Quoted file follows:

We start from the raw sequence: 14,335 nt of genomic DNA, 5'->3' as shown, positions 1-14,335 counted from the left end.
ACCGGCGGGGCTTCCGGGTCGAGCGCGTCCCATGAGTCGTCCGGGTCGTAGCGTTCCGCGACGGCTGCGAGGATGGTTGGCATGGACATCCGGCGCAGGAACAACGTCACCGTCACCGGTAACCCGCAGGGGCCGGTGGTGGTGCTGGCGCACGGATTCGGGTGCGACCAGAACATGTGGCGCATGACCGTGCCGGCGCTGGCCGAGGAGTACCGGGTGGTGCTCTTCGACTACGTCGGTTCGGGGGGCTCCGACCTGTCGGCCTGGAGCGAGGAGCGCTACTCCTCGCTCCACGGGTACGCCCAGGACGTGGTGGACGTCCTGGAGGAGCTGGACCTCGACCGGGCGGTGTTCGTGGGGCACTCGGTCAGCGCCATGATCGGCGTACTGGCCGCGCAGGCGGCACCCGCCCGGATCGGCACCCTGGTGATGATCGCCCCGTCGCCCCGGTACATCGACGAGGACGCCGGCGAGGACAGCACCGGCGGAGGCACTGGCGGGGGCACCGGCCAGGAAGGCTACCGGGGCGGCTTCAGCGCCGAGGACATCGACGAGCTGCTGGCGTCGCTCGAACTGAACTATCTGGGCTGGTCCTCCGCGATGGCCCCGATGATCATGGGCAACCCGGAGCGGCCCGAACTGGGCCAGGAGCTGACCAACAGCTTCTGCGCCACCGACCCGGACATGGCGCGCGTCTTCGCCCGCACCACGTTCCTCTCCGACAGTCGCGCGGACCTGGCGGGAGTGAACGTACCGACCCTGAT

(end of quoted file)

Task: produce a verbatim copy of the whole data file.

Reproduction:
We start from the raw sequence: 14,335 nt of genomic DNA, 5'->3' as shown, positions 1-14,335 counted from the left end.
ACCGGCGGGGCTTCCGGGTCGAGCGCGTCCCATGAGTCGTCCGGGTCGTAGCGTTCCGCGACGGCTGCGAGGATGGTTGGCATGGACATCCGGCGCAGGAACAACGTCACCGTCACCGGTAACCCGCAGGGGCCGGTGGTGGTGCTGGCGCACGGATTCGGGTGCGACCAGAACATGTGGCGCATGACCGTGCCGGCGCTGGCCGAGGAGTACCGGGTGGTGCTCTTCGACTACGTCGGTTCGGGGGGCTCCGACCTGTCGGCCTGGAGCGAGGAGCGCTACTCCTCGCTCCACGGGTACGCCCAGGACGTGGTGGACGTCCTGGAGGAGCTGGACCTCGACCGGGCGGTGTTCGTGGGGCACTCGGTCAGCGCCATGATCGGCGTACTGGCCGCGCAGGCGGCACCCGCCCGGATCGGCACCCTGGTGATGATCGCCCCGTCGCCCCGGTACATCGACGAGGACGCCGGCGAGGACAGCACCGGCGGAGGCACTGGCGGGGGCACCGGCCAGGAAGGCTACCGGGGCGGCTTCAGCGCCGAGGACATCGACGAGCTGCTGGCGTCGCTCGAACTGAACTATCTGGGCTGGTCCTCCGCGATGGCCCCGATGATCATGGGCAACCCGGAGCGGCCCGAACTGGGCCAGGAGCTGACCAACAGCTTCTGCGCCACCGACCCGGACATGGCGCGCGTCTTCGCCCGCACCACGTTCCTCTCCGACAGTCGCGCGGACCTGGCGGGAGTGAACGTACCGACCCTGAT